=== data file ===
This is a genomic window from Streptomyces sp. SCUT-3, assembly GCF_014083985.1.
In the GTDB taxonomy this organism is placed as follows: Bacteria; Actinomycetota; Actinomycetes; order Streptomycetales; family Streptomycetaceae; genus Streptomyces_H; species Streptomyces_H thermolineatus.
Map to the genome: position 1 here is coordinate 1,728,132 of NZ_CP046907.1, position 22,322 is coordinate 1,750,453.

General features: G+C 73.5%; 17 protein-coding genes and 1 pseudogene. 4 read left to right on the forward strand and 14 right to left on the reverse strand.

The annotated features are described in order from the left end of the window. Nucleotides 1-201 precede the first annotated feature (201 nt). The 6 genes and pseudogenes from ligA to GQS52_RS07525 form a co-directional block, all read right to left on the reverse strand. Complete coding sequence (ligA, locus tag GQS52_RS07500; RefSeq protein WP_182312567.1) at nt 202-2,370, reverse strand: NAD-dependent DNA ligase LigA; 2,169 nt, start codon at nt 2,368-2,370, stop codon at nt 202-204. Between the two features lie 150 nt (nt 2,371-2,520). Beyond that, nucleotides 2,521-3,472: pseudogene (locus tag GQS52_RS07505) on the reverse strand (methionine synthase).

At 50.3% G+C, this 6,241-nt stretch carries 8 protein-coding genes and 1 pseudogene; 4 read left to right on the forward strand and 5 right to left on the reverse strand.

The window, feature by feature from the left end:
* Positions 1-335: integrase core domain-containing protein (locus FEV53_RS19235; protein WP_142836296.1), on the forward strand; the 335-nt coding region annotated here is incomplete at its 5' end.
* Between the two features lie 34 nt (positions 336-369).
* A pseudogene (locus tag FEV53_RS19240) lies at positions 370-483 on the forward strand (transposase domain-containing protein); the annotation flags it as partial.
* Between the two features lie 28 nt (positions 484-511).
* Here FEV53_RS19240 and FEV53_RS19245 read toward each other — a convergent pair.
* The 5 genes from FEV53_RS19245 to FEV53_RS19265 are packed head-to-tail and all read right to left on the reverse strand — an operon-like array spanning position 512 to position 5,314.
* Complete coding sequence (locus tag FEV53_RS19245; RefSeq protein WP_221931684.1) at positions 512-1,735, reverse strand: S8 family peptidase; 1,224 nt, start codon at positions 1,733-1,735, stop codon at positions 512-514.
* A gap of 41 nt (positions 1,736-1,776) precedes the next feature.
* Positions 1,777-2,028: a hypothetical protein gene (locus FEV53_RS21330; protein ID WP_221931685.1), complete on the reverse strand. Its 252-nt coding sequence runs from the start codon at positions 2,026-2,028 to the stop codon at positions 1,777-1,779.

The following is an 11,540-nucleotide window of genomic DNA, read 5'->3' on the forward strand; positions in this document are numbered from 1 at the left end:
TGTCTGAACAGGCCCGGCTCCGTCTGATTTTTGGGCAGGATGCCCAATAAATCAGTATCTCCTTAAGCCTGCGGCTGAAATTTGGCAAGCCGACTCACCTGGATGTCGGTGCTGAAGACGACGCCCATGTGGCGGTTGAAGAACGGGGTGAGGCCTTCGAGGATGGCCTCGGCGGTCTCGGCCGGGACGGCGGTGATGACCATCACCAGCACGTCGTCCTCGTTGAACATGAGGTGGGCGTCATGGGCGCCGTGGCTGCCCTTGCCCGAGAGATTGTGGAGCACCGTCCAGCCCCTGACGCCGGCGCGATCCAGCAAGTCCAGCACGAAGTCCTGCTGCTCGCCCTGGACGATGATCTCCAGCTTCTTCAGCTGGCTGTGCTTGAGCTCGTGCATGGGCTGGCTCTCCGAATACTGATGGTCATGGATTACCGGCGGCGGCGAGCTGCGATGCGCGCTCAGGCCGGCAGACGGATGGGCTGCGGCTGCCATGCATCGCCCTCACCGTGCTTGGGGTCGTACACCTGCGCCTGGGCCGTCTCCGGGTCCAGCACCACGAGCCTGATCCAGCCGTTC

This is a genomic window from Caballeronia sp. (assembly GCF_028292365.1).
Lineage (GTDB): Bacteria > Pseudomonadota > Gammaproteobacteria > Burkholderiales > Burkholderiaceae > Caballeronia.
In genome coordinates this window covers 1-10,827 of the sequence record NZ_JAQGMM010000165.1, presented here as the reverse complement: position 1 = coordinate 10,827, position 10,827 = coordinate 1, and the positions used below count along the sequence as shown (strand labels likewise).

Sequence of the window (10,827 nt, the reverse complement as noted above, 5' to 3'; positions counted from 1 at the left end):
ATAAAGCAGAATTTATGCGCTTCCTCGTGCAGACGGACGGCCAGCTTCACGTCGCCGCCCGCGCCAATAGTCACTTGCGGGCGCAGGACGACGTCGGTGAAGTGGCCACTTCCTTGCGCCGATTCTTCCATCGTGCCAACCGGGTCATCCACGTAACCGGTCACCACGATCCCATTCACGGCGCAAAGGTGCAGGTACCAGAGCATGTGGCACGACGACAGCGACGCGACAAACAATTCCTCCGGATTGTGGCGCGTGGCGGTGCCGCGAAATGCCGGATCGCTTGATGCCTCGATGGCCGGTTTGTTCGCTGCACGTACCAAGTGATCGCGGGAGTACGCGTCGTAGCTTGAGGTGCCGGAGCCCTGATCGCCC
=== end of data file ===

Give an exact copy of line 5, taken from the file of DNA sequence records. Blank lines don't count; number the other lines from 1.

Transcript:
The annotated features are described in order from the left end of the window. Nucleotides 1-201 precede the first annotated feature (201 nt). The 6 genes and pseudogenes from ligA to GQS52_RS07525 form a co-directional block, all read right to left on the reverse strand. Complete coding sequence (ligA, locus tag GQS52_RS07500; RefSeq protein WP_182312567.1) at nt 202-2,370, reverse strand: NAD-dependent DNA ligase LigA; 2,169 nt, start codon at nt 2,368-2,370, stop codon at nt 202-204. Between the two features lie 150 nt (nt 2,371-2,520). Beyond that, nucleotides 2,521-3,472: pseudogene (locus tag GQS52_RS07505) on the reverse strand (methionine synthase).